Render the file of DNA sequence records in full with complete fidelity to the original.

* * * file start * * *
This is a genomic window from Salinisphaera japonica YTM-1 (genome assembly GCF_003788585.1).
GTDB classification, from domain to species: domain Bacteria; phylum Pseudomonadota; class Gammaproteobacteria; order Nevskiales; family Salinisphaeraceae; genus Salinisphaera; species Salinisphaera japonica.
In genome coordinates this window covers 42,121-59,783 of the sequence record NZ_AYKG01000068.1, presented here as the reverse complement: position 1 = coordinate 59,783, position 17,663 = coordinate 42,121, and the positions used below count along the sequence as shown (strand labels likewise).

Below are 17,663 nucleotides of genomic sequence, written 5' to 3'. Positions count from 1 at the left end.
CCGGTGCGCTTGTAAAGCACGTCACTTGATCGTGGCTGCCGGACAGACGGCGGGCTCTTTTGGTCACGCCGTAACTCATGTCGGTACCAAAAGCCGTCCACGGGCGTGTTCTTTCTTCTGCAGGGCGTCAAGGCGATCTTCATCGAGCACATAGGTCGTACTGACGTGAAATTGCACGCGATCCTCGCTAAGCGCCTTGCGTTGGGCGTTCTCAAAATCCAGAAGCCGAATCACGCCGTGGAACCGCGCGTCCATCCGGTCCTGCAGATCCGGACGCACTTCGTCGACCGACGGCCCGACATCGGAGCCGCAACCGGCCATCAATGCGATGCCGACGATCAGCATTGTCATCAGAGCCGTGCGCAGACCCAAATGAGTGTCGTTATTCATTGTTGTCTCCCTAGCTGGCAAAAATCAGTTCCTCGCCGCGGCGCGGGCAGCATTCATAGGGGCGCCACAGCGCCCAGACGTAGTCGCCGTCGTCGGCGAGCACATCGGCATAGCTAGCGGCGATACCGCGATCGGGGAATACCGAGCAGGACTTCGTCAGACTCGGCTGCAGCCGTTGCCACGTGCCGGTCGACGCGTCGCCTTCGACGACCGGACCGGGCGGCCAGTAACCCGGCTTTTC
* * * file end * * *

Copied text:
This is a genomic window from Salinisphaera japonica YTM-1 (genome assembly GCF_003788585.1).
GTDB classification, from domain to species: domain Bacteria; phylum Pseudomonadota; class Gammaproteobacteria; order Nevskiales; family Salinisphaeraceae; genus Salinisphaera; species Salinisphaera japonica.
In genome coordinates this window covers 42,121-59,783 of the sequence record NZ_AYKG01000068.1, presented here as the reverse complement: position 1 = coordinate 59,783, position 17,663 = coordinate 42,121, and the positions used below count along the sequence as shown (strand labels likewise).

Below are 17,663 nucleotides of genomic sequence, written 5' to 3'. Positions count from 1 at the left end.
CCGGTGCGCTTGTAAAGCACGTCACTTGATCGTGGCTGCCGGACAGACGGCGGGCTCTTTTGGTCACGCCGTAACTCATGTCGGTACCAAAAGCCGTCCACGGGCGTGTTCTTTCTTCTGCAGGGCGTCAAGGCGATCTTCATCGAGCACATAGGTCGTACTGACGTGAAATTGCACGCGATCCTCGCTAAGCGCCTTGCGTTGGGCGTTCTCAAAATCCAGAAGCCGAATCACGCCGTGGAACCGCGCGTCCATCCGGTCCTGCAGATCCGGACGCACTTCGTCGACCGACGGCCCGACATCGGAGCCGCAACCGGCCATCAATGCGATGCCGACGATCAGCATTGTCATCAGAGCCGTGCGCAGACCCAAATGAGTGTCGTTATTCATTGTTGTCTCCCTAGCTGGCAAAAATCAGTTCCTCGCCGCGGCGCGGGCAGCATTCATAGGGGCGCCACAGCGCCCAGACGTAGTCGCCGTCGTCGGCGAGCACATCGGCATAGCTAGCGGCGATACCGCGATCGGGGAATACCGAGCAGGACTTCGTCAGACTCGGCTGCAGCCGTTGCCACGTGCCGGTCGACGCGTCGCCTTCGACGACCGGACCGGGCGGCCAGTAACCCGGCTTTTC